First, Gulf South argues that Plaintiff’s request for injunctive relief implicates “FERC’s exclusive authority to determine whether and how pipelines’ [sic] may be relocated or when they can be abandoned from service under [the] NGA.” (Rec. Doc. 40, p. 17). Gulf South also argues that any injunctive relief which may potentially be granted by a state court would impose additional terms and conditions to the FERC certificate granted to Gulf South, which Gulf South alleges would violate the NGA.

However, as noted by Plaintiff, nowhere in his petition does he request or even imply that he is seeking the abandonment or relocation of the pipeline as part of his requested injunctive relief. Instead, Plaintiff requests in his petition “all manner of abatement and restoration activities determined to be appropriate.” (Rec. Doc. 46-2, p. 5). The state court is fully capable of using its discretion to determine whether injunctive relief is available, or whether monetary damages would adequately remedy Plaintiff’s injuries, the granting of which Gulf South does not contend would violate FERC authorizations or the NGA.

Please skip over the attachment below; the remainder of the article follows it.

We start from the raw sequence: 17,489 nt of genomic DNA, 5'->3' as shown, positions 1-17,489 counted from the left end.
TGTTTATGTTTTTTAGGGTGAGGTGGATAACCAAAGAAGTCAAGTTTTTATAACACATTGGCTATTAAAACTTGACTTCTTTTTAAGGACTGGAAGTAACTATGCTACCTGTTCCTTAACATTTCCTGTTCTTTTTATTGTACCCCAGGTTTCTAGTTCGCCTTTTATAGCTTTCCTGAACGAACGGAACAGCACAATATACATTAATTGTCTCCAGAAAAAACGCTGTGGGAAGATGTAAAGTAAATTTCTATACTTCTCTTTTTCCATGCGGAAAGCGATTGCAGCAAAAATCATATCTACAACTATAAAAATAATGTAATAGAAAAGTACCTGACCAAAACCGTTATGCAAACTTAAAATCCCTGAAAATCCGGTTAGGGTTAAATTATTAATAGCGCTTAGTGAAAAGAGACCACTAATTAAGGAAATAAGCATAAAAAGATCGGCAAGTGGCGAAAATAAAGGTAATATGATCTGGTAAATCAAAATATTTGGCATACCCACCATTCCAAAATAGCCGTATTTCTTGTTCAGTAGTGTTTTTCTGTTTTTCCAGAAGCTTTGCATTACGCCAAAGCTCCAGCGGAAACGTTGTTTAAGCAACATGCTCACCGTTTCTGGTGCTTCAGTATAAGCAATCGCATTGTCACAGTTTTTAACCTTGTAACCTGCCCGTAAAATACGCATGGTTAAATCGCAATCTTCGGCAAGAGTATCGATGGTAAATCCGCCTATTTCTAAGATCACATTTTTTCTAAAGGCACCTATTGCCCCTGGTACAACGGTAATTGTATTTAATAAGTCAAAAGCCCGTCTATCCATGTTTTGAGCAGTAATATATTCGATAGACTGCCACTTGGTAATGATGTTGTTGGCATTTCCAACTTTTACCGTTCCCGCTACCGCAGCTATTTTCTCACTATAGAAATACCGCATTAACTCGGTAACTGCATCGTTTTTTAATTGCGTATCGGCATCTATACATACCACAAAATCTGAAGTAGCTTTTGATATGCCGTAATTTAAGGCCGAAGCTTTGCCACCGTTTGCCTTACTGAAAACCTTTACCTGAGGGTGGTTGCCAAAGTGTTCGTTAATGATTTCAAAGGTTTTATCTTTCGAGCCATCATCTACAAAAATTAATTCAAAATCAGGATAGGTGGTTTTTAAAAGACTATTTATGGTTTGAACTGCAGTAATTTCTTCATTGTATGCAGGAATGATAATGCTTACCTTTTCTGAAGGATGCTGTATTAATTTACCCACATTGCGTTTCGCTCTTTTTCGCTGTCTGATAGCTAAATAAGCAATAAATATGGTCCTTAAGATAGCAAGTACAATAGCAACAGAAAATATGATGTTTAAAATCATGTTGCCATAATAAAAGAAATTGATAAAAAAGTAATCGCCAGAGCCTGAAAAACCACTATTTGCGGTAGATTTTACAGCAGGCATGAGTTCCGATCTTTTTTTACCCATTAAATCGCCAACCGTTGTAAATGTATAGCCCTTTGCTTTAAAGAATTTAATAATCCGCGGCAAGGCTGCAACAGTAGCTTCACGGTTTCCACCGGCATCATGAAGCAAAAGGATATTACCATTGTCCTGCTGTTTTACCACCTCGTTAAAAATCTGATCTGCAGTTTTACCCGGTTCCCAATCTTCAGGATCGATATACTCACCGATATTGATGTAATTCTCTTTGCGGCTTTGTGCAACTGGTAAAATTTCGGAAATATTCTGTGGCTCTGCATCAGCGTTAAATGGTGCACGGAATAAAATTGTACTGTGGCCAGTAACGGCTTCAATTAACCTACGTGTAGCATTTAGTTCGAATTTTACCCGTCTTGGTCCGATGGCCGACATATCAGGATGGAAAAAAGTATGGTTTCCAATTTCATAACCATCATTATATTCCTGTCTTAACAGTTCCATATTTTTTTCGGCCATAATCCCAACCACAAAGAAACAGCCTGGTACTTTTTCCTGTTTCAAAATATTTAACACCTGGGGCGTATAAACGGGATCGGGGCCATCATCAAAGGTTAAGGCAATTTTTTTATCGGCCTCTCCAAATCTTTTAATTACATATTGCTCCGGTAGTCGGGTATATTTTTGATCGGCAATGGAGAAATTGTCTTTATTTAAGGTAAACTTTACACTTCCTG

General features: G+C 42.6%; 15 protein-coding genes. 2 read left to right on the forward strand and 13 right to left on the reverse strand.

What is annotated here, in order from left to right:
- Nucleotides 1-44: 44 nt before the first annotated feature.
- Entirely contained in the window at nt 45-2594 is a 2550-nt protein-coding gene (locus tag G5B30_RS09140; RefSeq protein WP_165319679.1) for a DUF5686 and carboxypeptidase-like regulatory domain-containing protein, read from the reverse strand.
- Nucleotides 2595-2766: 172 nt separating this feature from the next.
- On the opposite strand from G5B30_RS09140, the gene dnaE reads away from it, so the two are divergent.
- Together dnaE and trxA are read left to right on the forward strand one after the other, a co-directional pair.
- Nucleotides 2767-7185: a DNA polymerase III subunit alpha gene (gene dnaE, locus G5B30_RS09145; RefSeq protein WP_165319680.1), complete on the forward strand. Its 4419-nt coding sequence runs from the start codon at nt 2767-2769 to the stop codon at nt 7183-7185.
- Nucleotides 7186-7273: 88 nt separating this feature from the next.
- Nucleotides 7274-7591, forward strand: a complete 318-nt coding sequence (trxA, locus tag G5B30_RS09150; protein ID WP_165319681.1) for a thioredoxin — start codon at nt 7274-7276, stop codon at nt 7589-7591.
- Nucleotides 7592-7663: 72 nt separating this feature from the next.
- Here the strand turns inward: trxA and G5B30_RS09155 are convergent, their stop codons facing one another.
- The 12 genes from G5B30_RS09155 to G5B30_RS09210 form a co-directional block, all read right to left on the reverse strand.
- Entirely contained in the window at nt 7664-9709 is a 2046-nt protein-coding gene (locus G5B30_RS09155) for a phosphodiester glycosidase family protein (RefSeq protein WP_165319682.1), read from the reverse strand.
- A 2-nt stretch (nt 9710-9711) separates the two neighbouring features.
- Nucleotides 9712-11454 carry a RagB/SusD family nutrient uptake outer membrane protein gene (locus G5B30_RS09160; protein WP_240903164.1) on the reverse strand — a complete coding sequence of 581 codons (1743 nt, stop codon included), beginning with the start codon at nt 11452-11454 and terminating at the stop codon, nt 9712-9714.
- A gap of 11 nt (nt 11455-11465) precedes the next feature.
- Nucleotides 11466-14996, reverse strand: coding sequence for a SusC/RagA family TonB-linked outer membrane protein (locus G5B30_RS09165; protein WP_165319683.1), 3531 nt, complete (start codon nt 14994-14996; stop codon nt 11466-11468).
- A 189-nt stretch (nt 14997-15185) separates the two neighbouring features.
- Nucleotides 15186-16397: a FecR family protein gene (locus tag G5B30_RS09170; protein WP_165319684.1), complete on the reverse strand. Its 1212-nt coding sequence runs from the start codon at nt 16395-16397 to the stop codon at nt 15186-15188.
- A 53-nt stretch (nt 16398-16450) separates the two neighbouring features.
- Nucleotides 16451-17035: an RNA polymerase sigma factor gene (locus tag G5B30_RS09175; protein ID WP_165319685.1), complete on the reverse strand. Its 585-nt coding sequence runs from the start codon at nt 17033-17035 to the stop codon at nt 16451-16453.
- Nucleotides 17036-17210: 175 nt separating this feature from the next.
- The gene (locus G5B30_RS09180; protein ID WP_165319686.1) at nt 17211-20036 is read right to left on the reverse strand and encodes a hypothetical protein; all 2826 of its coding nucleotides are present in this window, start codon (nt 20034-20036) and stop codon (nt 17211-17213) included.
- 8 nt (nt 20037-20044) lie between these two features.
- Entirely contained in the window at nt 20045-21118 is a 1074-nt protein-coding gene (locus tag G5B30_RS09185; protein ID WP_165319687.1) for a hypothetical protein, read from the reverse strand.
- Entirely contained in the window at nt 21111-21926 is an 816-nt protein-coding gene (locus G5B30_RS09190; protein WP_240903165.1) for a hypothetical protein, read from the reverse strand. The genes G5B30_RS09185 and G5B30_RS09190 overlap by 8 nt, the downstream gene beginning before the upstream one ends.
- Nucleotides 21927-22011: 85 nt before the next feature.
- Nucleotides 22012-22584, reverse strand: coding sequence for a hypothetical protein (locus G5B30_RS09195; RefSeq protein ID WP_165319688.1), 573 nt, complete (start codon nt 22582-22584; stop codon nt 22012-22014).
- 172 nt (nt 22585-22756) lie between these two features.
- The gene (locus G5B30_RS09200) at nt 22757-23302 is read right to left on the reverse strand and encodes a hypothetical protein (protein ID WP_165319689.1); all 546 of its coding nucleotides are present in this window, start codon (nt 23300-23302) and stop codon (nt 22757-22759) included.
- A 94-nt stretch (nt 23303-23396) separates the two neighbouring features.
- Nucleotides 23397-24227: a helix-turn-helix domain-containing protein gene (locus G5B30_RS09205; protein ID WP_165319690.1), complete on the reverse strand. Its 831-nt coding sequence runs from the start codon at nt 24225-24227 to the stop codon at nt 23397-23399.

Second, Gulf South asserts that Plaintiff’s negligence claim necessitates resolution of a federal issue, because the standard of duty to which Gulf South was expected to adhere is defined by FERC. Gulf South contends that the provisions contained in certificates granted by FERC to Gulf South to conduct operations involving the pipeline articulate the exclusive standard of care to which Gulf South may be held. However, as noted by Plaintiff, Plaintiff makes no allegation in his petition that Gulf South has violated any of the provisions in the certificates issued to it by FERC. Plaintiff asserts that it will rely solely on duties imposed by Louisiana law. (See Rec. Doc. 46-2, p. 6).